UI Program Teaches Business Skills to Arts Students
David McGraw, a lecturer in the program who also advises participants, said students take six courses that teach accounting, marketing, fundraising, organizational leadership and financial management to provide the foundation to run a small business.
"It encourages students to take an entrepreneurial approach to promoting their work as an artist," said McGraw, also a production stage manager in the Theatre Arts Department.
The certificate program combines the resources of the John Pappajohn Entrepreneurial Center, the Tippie College of Business, and the Division of Performing Arts in the College of Liberal Arts and Sciences.
McGraw said the University of Iowa is one of only a few colleges and universities in the United States that offers a program like this to undergraduate students.
He said many of the students who combine arts and business training are interested in careers in managing their own studios or galleries, or working for nonprofit arts organizations or museums. That also gives the program something of an economic development angle.
"The arts are an important part of building a community's quality of life, and a good quality of life helps to build a strong economy," he said.
Bob Zegler (left) is one performing arts major who has benefited from what he's learned in his business classes. In fact, it's helped him land the short films he's produced in such prestigious venues as the Cannes International Film Festival and the Chicago International Film Festival.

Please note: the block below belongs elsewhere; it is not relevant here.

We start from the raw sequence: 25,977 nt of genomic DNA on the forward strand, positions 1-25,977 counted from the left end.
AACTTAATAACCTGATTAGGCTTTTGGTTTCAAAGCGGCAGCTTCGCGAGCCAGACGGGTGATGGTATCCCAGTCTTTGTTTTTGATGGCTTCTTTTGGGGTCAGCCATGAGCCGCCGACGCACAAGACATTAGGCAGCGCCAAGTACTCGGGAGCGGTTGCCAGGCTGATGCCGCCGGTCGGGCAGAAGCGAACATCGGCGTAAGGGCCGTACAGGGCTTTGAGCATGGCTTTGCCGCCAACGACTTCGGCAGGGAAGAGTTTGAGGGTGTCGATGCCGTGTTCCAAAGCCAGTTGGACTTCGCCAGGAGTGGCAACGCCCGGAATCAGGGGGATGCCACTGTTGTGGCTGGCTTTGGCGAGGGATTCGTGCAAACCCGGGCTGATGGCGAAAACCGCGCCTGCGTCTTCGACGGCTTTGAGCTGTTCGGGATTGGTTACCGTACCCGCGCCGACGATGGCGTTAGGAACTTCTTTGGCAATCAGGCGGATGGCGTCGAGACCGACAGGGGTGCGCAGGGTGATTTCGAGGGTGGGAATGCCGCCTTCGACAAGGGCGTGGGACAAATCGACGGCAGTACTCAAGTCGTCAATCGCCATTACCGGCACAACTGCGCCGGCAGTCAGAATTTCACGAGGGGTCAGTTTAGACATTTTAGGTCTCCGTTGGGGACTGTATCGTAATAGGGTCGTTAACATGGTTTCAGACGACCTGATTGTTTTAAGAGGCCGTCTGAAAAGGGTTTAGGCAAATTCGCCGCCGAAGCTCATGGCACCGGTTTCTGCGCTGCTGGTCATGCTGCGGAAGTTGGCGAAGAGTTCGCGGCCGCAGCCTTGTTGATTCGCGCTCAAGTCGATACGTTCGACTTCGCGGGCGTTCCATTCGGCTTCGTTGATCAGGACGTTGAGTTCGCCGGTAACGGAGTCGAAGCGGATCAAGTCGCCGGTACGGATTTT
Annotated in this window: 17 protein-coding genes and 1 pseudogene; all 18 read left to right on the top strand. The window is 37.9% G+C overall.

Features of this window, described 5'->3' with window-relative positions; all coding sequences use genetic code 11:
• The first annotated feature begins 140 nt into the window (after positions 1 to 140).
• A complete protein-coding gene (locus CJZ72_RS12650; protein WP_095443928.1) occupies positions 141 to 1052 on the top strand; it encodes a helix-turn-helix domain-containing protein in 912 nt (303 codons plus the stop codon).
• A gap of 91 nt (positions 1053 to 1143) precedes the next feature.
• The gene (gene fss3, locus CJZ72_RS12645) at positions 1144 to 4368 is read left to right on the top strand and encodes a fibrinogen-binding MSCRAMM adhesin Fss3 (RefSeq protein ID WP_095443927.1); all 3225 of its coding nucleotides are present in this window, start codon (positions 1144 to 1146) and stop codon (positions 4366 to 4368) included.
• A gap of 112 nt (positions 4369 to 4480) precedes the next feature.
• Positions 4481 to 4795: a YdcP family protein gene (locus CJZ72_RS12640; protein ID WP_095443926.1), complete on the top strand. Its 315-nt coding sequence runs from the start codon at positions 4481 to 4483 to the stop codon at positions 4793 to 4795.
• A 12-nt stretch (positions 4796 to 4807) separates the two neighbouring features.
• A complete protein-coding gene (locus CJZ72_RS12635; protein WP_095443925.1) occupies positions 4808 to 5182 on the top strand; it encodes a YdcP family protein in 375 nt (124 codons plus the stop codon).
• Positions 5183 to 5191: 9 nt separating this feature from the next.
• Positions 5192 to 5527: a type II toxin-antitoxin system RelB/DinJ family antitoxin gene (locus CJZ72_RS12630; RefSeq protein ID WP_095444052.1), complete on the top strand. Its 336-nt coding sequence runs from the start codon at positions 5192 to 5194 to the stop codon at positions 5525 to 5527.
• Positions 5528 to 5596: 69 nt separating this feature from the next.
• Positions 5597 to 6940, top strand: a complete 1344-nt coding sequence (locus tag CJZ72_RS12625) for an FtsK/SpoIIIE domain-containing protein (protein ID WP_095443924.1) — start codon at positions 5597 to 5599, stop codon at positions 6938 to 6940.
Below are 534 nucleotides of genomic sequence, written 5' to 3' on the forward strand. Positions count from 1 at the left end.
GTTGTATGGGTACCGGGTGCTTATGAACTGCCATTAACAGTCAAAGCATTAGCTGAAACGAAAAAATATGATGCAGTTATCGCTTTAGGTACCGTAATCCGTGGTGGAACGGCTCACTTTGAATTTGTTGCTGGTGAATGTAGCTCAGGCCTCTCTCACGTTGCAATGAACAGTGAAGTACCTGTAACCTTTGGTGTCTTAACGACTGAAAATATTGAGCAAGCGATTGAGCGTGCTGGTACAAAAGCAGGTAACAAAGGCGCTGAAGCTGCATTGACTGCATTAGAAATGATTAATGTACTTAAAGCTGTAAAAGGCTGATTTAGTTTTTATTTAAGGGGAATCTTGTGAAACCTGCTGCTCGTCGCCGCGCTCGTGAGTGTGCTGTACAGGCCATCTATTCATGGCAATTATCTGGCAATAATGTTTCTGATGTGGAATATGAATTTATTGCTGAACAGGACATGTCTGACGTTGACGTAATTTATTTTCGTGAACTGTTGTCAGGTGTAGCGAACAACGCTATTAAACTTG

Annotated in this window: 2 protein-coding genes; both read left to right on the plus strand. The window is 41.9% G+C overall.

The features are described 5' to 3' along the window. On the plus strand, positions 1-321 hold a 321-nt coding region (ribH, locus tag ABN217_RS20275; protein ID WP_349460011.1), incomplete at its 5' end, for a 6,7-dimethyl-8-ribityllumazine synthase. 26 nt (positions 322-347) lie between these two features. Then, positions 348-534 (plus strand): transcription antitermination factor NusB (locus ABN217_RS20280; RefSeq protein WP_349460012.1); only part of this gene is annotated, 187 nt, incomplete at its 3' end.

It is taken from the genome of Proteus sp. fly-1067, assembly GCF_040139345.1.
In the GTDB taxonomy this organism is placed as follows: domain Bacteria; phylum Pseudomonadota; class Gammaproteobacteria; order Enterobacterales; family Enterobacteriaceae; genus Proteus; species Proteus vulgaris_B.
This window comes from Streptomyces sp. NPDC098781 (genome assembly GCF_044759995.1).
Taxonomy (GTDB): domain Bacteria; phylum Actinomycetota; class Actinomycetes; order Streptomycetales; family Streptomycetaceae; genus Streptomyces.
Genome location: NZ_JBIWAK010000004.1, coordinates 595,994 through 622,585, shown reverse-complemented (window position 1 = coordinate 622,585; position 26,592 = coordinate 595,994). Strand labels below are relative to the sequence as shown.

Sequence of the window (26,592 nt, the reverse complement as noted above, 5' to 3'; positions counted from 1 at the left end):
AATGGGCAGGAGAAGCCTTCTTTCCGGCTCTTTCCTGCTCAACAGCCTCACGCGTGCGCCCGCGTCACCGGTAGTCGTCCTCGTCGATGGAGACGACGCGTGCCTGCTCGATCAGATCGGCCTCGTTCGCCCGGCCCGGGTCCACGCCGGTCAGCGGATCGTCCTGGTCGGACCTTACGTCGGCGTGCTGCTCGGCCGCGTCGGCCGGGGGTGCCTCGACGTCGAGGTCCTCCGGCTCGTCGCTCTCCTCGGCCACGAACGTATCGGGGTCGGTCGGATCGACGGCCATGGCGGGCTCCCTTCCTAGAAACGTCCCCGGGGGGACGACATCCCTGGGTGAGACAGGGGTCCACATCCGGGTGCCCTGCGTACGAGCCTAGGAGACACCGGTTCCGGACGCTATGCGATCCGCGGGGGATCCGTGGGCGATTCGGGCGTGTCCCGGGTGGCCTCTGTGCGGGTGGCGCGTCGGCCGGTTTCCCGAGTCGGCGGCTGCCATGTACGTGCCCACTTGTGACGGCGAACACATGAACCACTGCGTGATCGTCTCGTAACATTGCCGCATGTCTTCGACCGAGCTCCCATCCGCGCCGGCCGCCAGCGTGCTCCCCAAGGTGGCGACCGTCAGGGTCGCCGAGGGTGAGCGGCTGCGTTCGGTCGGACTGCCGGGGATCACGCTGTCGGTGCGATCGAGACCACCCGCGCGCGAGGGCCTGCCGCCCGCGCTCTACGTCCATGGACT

Zegler, a senior film major from Arlington Heights, Ill., was the producer on the film "Eyelids," shot in Chicago in 2007 by his production company, LookAtRubbish. The film was first screened at the Take One Student Film Festival at Columbia College in Chicago, where it picked up buzz before being accepted for screening at Cannes last spring.
Go to www.youtube.com/watch?v=aQ1guRtXgnM to view "Eyelids."
"I walked down the red carpet at Cannes at the Grand Lumiere, one of the most beautiful theaters in the world," Zegler said. "It was amazing.
'Eyelids" was screened the next day at a smaller theater with other short films before an audience of filmmakers and one investor. "I have to admit I had tears flowing as the enormity of the moment hit me and knew I was realizing my dream of being a filmmaker," Zegler said.
He said his business courses taught him about relationship building, an important skill in the film business especially, and the importance of balancing the business side of making a film with the artistic side.
"The classes also taught me about caution, and that jumping the gun isn't something I want to do, because I can lose a lot of money," he said. "I have to make sure I have my financial house in order before jumping in."
He also learned to think in new ways about marketing his work, which led him to post his short films recently on YouTube, adding to the buzz that "Eyelids" generated at Cannes.
But his business classes also showed him one unfortunate truth: "My business is not financially feasible," he said of LookAtRubbish. "I specialize in short films and music videos, which are not profitable. I was hoping I could make a living at it, but I can't. Better to learn that now, while I'm still in college."
McGraw said he thinks Zegler is using well what he's learned and will find a way to succeed in film. "He didn't have the traditional method of going to a big film school to break into the business, so he took an innovative approach and used a new technology to help him," he said.
"Everything I learned really ignited an entrepreneurial spirit and made me realize I can start a business," Zegler said.
Contact: Tom Snee, UI News Services, 319-384-0010